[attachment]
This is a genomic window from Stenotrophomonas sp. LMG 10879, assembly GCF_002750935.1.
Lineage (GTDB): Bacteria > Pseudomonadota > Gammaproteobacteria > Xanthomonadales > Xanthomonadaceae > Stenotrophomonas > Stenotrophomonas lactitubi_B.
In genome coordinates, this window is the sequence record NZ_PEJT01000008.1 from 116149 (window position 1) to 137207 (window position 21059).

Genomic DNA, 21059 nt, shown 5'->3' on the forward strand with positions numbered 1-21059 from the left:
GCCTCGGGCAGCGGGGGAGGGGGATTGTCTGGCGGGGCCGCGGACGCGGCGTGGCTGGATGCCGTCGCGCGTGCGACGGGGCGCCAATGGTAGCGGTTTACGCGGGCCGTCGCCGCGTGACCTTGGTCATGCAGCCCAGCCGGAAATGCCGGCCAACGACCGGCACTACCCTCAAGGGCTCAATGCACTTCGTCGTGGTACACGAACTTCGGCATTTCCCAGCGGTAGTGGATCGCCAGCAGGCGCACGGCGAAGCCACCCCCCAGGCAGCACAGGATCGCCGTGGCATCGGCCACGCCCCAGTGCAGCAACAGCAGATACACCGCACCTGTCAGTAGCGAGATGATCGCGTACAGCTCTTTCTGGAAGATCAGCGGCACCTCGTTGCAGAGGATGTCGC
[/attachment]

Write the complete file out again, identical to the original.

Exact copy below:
This is a genomic window from Stenotrophomonas sp. LMG 10879, assembly GCF_002750935.1.
Lineage (GTDB): Bacteria > Pseudomonadota > Gammaproteobacteria > Xanthomonadales > Xanthomonadaceae > Stenotrophomonas > Stenotrophomonas lactitubi_B.
In genome coordinates, this window is the sequence record NZ_PEJT01000008.1 from 116149 (window position 1) to 137207 (window position 21059).

Genomic DNA, 21059 nt, shown 5'->3' on the forward strand with positions numbered 1-21059 from the left:
GCCTCGGGCAGCGGGGGAGGGGGATTGTCTGGCGGGGCCGCGGACGCGGCGTGGCTGGATGCCGTCGCGCGTGCGACGGGGCGCCAATGGTAGCGGTTTACGCGGGCCGTCGCCGCGTGACCTTGGTCATGCAGCCCAGCCGGAAATGCCGGCCAACGACCGGCACTACCCTCAAGGGCTCAATGCACTTCGTCGTGGTACACGAACTTCGGCATTTCCCAGCGGTAGTGGATCGCCAGCAGGCGCACGGCGAAGCCACCCCCCAGGCAGCACAGGATCGCCGTGGCATCGGCCACGCCCCAGTGCAGCAACAGCAGATACACCGCACCTGTCAGTAGCGAGATGATCGCGTACAGCTCTTTCTGGAAGATCAGCGGCACCTCGTTGCAGAGGATGTCGC